Overland asks him about the GSR kits that are listed on the log.

(I’m remembering from the preliminary hearing transcript that the GSR kits were located right before the prelim and Overland no longer had an issue with them. I’m wondering why he is pointing out the discrepancy on the log now.)

MO: If that log is correct, that GSR kit is still at the coroner’s?

RH: Correct.

MO: The other GSR kit, still appears (on? via?) the log?

(It should) still be in the coroner’s office.

Heath states that he can’t say honestly, specifically that he remembers receiving evidence (listed on this log). Heath has received literally thousands of items of evidence.

MO: So you’re relying on people’s #88, the accuracy of that log?

RH: Yes I am sir.

Overland now points out to Heath, where Mahaney listed on the log “Hair + Fibers” by left buttocks. FIBERS, plural. Also HAIRS, plural, collected from the neck. Bite mark SWAB, singular.

Then Overland shows Heath, people’s #88 again,

HAIR from right (singular)
HAIR from neck (singular)

Heath verifies that these were items also brought in by Mahaney. Heath states that the “release date” on the log looks like March 5th, 1986 but that would be a guess.

Cross is finished and there is no redirect.
#10 CARLOS CELAYA: Coroner’s office employee, photographer who photographed the body.

Nunez presents the direct examination.

Celaya is currently a deputy sheriff over 25 years. In 1986 he was employed by the LA County Corner’s office as a photographer for them. Regarding homicides, he would photograph traumatic injuries and identify homicide victims. When victims are brought to the coroner’s office, they are first photographed in the “forensic photography room”. In 1986 he had been working for the coroner’s office for five years. He had been trained four years before.

The decedent would be placed on a plastic table where they could be washed. A blue tag/card would be filled out with the coroner’s case number, the date and time and his initials. This tag would be placed so that it was included in the photographs of the body.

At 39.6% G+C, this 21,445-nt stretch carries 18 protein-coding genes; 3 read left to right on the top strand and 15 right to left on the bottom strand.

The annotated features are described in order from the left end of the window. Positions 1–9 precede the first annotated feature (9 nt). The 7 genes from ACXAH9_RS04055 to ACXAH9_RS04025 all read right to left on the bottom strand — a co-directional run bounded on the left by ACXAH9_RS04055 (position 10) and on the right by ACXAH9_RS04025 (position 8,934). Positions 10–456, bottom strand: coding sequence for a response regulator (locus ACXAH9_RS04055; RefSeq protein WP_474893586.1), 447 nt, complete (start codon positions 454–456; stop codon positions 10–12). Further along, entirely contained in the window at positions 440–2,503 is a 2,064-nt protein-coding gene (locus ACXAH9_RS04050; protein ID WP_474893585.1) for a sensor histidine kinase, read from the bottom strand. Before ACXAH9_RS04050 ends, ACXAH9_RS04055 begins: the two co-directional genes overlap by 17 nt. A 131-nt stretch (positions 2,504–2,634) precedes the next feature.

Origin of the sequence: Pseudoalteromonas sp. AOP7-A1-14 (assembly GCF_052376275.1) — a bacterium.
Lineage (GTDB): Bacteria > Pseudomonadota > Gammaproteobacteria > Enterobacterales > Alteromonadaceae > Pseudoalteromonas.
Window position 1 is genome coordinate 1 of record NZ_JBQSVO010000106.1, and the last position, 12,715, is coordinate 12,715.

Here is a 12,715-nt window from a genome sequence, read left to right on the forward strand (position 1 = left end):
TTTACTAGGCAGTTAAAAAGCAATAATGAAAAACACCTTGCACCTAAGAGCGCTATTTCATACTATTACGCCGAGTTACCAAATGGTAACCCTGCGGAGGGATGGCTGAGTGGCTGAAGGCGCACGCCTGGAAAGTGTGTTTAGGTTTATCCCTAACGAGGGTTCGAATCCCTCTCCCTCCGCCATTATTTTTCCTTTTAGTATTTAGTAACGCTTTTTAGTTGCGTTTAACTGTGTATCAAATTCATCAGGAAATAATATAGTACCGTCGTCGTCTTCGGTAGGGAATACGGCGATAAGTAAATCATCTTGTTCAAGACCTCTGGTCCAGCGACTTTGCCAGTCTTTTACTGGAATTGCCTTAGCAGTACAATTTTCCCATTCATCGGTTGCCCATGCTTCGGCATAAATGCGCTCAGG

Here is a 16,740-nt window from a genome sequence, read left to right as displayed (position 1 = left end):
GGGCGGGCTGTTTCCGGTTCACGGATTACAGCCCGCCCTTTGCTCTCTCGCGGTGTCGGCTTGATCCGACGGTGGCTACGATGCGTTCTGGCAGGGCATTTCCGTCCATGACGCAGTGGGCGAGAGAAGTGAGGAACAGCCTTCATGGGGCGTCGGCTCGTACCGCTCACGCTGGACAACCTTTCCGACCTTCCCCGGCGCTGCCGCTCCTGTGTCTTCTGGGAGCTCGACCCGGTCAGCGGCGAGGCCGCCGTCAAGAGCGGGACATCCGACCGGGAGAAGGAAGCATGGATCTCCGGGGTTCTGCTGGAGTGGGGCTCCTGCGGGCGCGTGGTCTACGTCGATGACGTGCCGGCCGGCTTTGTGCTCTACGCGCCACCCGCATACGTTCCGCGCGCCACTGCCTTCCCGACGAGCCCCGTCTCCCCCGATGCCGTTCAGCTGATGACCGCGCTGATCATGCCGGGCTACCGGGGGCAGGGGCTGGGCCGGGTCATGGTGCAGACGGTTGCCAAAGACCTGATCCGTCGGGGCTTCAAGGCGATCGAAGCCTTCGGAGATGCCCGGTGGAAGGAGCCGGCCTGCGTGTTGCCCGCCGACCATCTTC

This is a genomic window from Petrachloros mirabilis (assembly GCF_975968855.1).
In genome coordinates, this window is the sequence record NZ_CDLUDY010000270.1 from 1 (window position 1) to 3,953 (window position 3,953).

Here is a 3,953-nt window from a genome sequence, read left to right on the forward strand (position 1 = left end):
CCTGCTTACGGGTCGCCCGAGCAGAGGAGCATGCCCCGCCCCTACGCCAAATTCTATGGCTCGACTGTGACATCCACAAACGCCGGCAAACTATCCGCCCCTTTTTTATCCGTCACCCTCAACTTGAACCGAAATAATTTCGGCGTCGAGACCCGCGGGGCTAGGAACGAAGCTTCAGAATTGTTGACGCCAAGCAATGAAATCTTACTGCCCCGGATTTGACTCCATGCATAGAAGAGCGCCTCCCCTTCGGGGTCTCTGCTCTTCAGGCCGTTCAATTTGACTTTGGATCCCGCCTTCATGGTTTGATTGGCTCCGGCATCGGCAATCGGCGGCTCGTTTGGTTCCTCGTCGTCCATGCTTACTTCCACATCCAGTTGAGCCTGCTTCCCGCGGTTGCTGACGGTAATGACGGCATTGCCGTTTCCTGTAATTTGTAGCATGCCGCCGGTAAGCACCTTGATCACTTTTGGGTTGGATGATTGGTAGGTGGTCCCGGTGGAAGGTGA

Typically, bodies would come into the coroner’s office clothed and they would be photographed clothed. Then he or his assistant would remove the clothing and place the clothing on butcher paper. Then the clothing would be placed in a drying cage. The cage is like a closet; it had hangers to hang the clothes in to dry. The cages are put in a locked room next to the photography room. This is the last time he sees the clothing.

Celaya is asked if he is familiar with Dr. Selser. He states he is. “She was one of the forensic pathologists at the time.” Several photographs are given to Celaya and he’s asked if they all come from the same autopsy in 1986. Yes. The case number is 86-2676. Celaya identifies his handwriting on the card.

People’s exhibit #109 is a photo of a human arm. His name is preprinted on the card.

Case #____________ and below that

More photos that he took of Rasmussen are introduced. People’s #110 is of the decedent’s face. #108 was of Rasmussen when she was clothed. Celaya verifies that there is a difference in the two photographs of Rasmussen’s face.

After the initial photo, then the body is cleaned and then the body is photographed again. The other photographs are not put up on the overhead screen. Then there is a comparison of photographs of the red robe. He testifies he recovered a bullet from the clothing. It’s a photo of Rasmussen’s back, on the table, still clothed. You can see a bullet in the photo. Celaya states he collected the bullet in the process of removing the clothing.

People: What did you do with that item?

CC: I handed the item to the doctor.

People: It was your understanding that those items he collected would be taken into evidence by the doctor?

CC: Yes.

There is no cross of this witness.

#11 DR. SUSAN SELSER: (Deputy Coroner, performed Rasmussen’s autopsy)

Nunez presents the examination of the witness.

Dr. Selser is a short woman, with short dark, mostly graying hair. She wears glasses.